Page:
industry, miscellaneous bone and stone objects, a limited number of beads
and a large variety of grains.
    The basic locale of the late Harappans in Maharashtra was in the region
occupied by the Savalda culture. The presence of the Indus script (two
terracotta button-shaped seals and four pot-shards, all with the Indus script) at
Daimabad has clinched the issue of its identification.
    At Daimabad evidence appears in the second phase of the site and
occupies an area as large as 20 ha. A grave made of mud-bricks conforming
to the standard Harappan ratio of 4:2:1 was found within the habitation area.
A rich chert blade industry, extensive use of copper, beads, miscellaneous
stone objects, etc. were among the other major components of this cultural
level at Daimabad.
    An outstanding find of this period at Daimabad is a hoard of four heavy
solid-cast copper objects (weighing 60 kg in all) showing a man driving a
chariot, a buffalo on a four-legged platform attached to four solid wheels, an
elephant on a similar platform but with its axles and wheels missing, and
finally, a rhino shown standing on the axles of four solid wheels.
    The third period at Daimabad is represented by the ‘Daimabad culture’,
which covered an area of about 20 ha and had, as its diagnostic trait, ill fired,
Black-painted Red Ware. The Malwa cultural phase constitutes the fourth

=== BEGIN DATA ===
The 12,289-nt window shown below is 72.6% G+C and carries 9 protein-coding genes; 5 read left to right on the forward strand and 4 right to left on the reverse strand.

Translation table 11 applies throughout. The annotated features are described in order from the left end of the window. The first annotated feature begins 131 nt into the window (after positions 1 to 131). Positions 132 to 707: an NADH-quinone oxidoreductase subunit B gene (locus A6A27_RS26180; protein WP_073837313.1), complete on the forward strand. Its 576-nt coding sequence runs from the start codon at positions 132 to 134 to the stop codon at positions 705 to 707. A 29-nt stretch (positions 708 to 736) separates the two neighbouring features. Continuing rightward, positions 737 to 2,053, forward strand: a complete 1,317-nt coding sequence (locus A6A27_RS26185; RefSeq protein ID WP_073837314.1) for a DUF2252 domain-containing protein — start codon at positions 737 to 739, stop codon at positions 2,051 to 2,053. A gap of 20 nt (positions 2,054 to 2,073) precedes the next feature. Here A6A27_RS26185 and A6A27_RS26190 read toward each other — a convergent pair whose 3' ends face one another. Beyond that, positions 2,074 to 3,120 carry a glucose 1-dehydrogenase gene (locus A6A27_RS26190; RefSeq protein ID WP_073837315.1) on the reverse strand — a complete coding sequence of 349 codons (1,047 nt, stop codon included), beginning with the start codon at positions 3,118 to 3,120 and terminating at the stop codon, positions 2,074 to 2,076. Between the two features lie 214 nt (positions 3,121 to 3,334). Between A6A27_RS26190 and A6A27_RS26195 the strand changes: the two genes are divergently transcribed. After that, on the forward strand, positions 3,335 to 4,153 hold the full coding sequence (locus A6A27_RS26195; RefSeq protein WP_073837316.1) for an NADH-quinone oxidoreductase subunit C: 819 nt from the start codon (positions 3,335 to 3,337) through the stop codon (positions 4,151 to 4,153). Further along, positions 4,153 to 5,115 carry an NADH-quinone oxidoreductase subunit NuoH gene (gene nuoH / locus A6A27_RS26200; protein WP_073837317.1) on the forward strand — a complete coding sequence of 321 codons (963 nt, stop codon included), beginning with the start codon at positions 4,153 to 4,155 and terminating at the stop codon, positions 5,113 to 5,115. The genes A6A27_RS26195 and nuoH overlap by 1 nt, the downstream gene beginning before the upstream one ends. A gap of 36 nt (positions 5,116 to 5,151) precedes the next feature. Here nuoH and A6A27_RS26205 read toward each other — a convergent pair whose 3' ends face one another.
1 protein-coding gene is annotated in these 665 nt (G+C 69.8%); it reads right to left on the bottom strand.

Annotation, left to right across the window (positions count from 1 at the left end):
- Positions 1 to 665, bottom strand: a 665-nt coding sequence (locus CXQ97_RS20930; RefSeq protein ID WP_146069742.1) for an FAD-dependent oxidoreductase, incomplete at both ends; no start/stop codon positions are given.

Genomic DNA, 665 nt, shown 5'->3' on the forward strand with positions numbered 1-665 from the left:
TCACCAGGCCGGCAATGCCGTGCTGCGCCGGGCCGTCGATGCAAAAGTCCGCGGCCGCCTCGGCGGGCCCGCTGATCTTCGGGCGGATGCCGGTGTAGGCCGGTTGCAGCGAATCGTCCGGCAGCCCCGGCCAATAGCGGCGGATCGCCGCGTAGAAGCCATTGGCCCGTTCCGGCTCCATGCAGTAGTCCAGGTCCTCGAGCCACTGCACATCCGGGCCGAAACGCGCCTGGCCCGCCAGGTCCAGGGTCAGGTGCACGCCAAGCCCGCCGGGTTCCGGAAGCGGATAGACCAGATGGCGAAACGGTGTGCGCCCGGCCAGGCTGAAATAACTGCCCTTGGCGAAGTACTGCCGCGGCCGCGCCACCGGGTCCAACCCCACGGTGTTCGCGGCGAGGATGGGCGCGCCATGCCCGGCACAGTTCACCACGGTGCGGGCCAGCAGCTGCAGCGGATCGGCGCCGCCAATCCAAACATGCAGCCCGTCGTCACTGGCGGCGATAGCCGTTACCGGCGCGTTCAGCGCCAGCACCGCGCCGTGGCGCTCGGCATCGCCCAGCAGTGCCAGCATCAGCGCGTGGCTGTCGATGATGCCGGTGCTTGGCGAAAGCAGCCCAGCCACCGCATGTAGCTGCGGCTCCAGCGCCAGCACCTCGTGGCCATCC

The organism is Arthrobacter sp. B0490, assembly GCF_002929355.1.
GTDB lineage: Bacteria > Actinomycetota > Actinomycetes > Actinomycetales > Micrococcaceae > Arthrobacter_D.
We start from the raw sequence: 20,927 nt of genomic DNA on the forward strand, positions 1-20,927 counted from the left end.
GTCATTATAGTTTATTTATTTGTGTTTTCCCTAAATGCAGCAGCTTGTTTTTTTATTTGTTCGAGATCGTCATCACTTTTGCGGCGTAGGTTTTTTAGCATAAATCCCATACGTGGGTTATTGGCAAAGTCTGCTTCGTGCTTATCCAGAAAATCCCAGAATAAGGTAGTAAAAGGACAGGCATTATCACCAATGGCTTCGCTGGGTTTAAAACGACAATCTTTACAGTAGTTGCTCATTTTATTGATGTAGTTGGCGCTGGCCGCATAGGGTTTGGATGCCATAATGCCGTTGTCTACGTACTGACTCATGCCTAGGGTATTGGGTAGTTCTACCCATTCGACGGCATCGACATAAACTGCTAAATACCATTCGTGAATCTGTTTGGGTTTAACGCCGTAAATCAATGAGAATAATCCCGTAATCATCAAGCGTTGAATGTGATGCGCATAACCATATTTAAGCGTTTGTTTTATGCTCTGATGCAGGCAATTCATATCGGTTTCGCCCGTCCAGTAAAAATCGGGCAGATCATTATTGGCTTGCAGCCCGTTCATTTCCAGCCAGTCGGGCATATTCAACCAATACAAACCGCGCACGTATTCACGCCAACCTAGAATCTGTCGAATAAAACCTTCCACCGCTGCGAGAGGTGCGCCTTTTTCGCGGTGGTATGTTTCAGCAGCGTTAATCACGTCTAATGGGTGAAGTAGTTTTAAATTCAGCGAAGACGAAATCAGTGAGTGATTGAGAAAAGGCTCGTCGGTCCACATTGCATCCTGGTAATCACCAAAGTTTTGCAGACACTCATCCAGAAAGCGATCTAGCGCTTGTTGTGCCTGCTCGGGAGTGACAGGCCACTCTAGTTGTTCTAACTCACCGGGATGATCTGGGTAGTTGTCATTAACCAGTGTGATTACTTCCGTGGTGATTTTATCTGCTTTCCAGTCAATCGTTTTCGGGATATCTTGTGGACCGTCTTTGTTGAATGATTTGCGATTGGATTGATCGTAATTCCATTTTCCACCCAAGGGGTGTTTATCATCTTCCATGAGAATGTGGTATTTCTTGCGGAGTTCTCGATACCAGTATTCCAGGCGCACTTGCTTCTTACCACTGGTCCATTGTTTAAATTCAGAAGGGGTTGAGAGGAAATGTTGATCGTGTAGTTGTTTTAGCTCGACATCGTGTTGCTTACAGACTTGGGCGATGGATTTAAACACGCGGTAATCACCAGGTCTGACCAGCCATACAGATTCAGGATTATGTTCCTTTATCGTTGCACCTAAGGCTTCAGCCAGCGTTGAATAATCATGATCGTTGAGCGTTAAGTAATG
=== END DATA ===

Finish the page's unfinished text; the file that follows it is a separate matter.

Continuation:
period of the Daimabad sequence. There is extensive structural evidence
belonging to this phase. A number of structures have been identified as
religious, mainly on the basis of the occurrence of fire-altars in them. This is
also the general period when one notes the beginning of Chalcolithic
settlements in the Vidarbha region of Maharashtra. The settlement data of the
succeeding Jorwe phase in Maharashtra have been closely studied. At
Daimabad the settlement size increased to 30 ha. Among the 200-odd
reported Jorwe settlements, a vast majority were villages ranging from I to 3
    What is singularly interesting is that in the early Jorwe phase at Inamgaon
there is evidence of an irrigation channel and an embankment to the west of
the main habitation area. Both hand ploughs and seed drills were used in
agriculture. Pottery kilns, gold ornaments, copper, crucibles, terracotta
figurines, some signs of animal and fire worship etc. complete the picture of
Chalcolithic village life we have    in the Jorwe phase in Maharashtra. This